Dear healthy, unhealthy, and sorta-kinda healthy clumps of stardust,
Hi. Hey. Hello. How are you? It’s been quite a while since I have written as I came down with a brutal case of “creators block.” I couldn’t write, I couldn’t film. I sort of just fell into an imagination sucking black hole. I’m sure this is at least partly due to having an extremely rough few weeks trying to exist, working tons while trying to prevent it from killing me, and the general turmoil my life constantly enjoys dishing out. My birthday came and went in a flurry on Independence Day, and like most birthdays preceding it, it mostly sucked. There were a few nice attributes to it though, and I am trying to remember those so I don’t fall victim to my shitty, pessimistic attitude, as I am finding I do that a little too often.
It’s quite obvious that when people suffer from chronic illness, especially a horde of them, we can feel as though we have little to no control over our lives. Truth be told, most humans in general assume they have far more control than they realistically do; but the average person still has more than someone who is chronically ill.
As someone disabled, chronically ill and often fucked by the whole “having a body” thing (that makes me sound like a body snatcher, but not at all what I mean) it is especially rare to feel as if I have a say in anything that I do, and that goes double for dealing with my illnesses. I don’t get to decide as to when I will have a panic attack or not, and there is no voting on when it will be okay for me to pass out. My nerve flare ups do not schedule themselves when I am less busy, and I can’t make appointments for sudden horrific abdominal pain. My body does whatever it wants, when it wants, an the rest of my being is dragged right along with it.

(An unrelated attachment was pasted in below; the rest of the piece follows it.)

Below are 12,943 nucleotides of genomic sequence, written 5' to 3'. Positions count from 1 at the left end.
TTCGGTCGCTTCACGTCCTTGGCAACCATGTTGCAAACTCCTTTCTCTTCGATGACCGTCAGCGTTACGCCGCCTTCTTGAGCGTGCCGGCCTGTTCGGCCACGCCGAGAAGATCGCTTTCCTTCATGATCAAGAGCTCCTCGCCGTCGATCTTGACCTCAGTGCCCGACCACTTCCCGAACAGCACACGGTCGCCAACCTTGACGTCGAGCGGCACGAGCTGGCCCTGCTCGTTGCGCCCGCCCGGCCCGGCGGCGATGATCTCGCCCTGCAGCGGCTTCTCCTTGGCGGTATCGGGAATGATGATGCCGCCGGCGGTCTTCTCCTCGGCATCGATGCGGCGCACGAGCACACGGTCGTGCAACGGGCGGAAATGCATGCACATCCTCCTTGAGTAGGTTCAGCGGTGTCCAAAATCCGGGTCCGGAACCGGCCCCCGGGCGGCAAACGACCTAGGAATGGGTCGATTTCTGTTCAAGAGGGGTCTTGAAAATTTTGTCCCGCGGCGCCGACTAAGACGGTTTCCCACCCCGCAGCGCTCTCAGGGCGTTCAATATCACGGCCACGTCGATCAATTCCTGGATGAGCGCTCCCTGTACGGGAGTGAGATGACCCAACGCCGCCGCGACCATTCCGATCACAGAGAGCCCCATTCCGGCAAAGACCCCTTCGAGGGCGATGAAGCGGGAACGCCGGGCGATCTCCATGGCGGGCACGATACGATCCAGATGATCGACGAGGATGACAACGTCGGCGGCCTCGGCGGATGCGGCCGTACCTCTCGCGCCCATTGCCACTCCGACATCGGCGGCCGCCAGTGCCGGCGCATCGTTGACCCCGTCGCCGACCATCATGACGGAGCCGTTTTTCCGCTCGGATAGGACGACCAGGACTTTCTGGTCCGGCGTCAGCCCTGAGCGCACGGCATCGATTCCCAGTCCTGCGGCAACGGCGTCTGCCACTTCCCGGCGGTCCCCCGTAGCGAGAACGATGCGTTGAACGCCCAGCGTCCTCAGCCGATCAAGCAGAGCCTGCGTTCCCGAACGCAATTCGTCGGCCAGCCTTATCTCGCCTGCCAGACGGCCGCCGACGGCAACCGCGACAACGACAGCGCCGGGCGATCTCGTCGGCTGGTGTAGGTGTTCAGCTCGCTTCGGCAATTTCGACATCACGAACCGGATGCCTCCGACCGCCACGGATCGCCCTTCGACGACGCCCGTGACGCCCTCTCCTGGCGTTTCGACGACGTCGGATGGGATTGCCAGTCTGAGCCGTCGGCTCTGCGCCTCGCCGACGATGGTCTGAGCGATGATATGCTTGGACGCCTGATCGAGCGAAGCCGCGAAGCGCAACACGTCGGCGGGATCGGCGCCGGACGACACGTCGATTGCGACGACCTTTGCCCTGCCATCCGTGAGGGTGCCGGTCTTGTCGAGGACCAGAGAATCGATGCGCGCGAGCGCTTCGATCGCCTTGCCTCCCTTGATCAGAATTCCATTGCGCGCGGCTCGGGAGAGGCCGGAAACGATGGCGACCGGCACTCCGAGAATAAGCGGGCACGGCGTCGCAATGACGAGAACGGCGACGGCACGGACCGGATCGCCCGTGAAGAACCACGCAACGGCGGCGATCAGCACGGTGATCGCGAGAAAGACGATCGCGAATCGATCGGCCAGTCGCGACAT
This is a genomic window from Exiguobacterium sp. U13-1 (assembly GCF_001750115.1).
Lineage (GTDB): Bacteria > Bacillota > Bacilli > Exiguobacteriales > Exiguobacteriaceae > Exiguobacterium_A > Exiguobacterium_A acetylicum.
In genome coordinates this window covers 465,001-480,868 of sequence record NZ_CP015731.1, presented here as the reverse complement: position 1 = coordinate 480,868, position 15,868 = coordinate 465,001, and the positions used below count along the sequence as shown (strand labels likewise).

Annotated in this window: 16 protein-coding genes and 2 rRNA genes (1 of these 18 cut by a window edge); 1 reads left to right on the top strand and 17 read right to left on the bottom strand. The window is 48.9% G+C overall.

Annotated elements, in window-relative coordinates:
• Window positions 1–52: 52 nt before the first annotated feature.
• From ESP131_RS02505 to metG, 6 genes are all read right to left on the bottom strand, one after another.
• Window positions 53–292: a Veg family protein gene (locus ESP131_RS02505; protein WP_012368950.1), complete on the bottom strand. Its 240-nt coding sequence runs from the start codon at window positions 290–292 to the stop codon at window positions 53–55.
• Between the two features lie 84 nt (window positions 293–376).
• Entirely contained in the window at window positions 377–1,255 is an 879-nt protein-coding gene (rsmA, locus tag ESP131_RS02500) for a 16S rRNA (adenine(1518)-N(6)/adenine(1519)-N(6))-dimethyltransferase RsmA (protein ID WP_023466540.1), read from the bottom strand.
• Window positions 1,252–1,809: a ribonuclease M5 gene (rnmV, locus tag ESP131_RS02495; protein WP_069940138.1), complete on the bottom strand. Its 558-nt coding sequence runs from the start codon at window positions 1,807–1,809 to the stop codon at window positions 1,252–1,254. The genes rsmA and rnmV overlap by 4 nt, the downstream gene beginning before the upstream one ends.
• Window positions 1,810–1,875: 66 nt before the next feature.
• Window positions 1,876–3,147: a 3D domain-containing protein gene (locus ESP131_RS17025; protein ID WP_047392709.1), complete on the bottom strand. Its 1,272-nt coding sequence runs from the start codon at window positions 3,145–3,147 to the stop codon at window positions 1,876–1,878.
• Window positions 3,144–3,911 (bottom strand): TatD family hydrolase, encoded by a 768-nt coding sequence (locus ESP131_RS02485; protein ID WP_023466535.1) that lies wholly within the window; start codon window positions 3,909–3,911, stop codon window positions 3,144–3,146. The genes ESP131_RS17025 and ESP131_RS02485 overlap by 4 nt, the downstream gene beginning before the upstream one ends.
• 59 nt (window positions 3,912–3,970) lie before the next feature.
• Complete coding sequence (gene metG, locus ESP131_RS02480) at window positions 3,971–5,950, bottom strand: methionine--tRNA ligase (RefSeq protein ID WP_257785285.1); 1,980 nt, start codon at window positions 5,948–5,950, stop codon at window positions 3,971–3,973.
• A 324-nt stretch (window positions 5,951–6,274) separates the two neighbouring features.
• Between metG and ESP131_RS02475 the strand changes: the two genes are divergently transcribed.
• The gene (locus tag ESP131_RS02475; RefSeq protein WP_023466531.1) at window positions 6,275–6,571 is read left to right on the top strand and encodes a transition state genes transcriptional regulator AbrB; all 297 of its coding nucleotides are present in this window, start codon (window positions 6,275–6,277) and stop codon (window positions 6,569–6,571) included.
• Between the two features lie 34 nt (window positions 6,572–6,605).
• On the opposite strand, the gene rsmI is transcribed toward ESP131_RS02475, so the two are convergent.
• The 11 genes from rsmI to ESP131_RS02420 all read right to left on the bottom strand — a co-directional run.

Though I am fighting my illnesses alongside my body every moment, I’ve gotten used to losing because that’s just what I do; I lose, I deal with the loss, make the best of it, and carry on. It isn’t ideal, but it’s all I have as the person that I am.
Now and then, a moment comes where I successfully kick ass. Monday I was eaten alive by mosquitoes, and since I am allergic to the bites, each bite swelled up to the size of a sootball from Spirited Away. Tuesday morning, I ended up with sixteen sootball sized bites, swollen, burning, and itching. That going on (literally) on top of the rest of the pain I suffer from was far from pleasant, and after barely surviving work, I promptly jetted to the nearest Walgreens to get some hydrocortisone in hopes that it would quell my burning skin.
After I arrived home, showered, and blotted the cream all over my skin, one of my brutal panic attacks were beginning to set in. I felt as if I was short circuiting, my mind unable to function amidst all the pain working from my insides outward. My bones, my nerves, my muscles, my skin, all created the perfect storm, and I couldn’t seem to get a grasp on anything but pain. It was made worse by the fact that since I was using hydrocortisone, it was risky to take painkiller. Considering I am already deeply concerned for my liver and GI Tract because of how much painkiller I’ve had to take in my life, to me at least, this risk seemed far more dangerous than my suffering. So, I went without.
Wednesday morning I was slightly better, but of course, goodness can’t last forever, and I was soon met with one of my throbbing migraines that I get every 3 days or so (sidenote: after suffering from migraines my whole life and assuming it was related to the malformation of my jaw, I was told my by neurologist that chronic migraines is a disorder in itself, and may have less to do with my maloclussion and more to do with my rotten luck). Determined to defend my organs and not take painkiller, I went to bed with a hot pack on my head, eyes shut tight, singing in my brain, “go away go away, go away go away, go away and don’t come back” as one of my best friends and I used to often do as he sat with me while I suffered in pain from my surgery last year. Back then, singing this with him seemed to be a “get better” incantation. It did not work so well this time.